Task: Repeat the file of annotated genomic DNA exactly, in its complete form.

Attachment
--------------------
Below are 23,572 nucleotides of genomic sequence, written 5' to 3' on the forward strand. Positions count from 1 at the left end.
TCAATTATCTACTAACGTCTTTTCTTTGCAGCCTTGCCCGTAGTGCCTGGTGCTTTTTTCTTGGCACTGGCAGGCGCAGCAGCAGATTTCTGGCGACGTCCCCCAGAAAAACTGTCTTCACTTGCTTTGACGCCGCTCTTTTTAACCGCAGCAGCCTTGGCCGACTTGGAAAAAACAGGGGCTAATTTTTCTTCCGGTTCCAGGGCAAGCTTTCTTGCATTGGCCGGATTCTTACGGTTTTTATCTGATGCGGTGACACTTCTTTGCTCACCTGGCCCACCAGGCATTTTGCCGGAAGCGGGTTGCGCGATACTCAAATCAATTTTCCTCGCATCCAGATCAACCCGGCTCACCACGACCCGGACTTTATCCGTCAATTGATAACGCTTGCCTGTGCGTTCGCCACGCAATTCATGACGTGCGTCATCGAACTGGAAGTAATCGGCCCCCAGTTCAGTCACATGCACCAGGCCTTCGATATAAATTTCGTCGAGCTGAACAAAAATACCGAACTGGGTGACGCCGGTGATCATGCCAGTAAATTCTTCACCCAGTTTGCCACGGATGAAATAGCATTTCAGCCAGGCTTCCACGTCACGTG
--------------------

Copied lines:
Below are 23,572 nucleotides of genomic sequence, written 5' to 3' on the forward strand. Positions count from 1 at the left end.
TCAATTATCTACTAACGTCTTTTCTTTGCAGCCTTGCCCGTAGTGCCTGGTGCTTTTTTCTTGGCACTGGCAGGCGCAGCAGCAGATTTCTGGCGACGTCCCCCAGAAAAACTGTCTTCACTTGCTTTGACGCCGCTCTTTTTAACCGCAGCAGCCTTGGCCGACTTGGAAAAAACAGGGGCTAATTTTTCTTCCGGTTCCAGGGCAAGCTTTCTTGCATTGGCCGGATTCTTACGGTTTTTATCTGATGCGGTGACACTTCTTTGCTCACCTGGCCCACCAGGCATTTTGCCGGAAGCGGGTTGCGCGATACTCAAATCAATTTTCCTCGCATCCAGATCAACCCGGCTCACCACGACCCGGACTTTATCCGTCAATTGATAACGCTTGCCTGTGCGTTCGCCACGCAATTCATGACGTGCGTCATCGAACTGGAAGTAATCGGCCCCCAGTTCAGTCACATGCACCAGGCCTTCGATATAAATTTCGTCGAGCTGAACAAAAATACCGAACTGGGTGACGCCGGTGATCATGCCAGTAAATTCTTCACCCAGTTTGCCACGGATGAAATAGCATTTCAGCCAGGCTTCCACGTCACGTG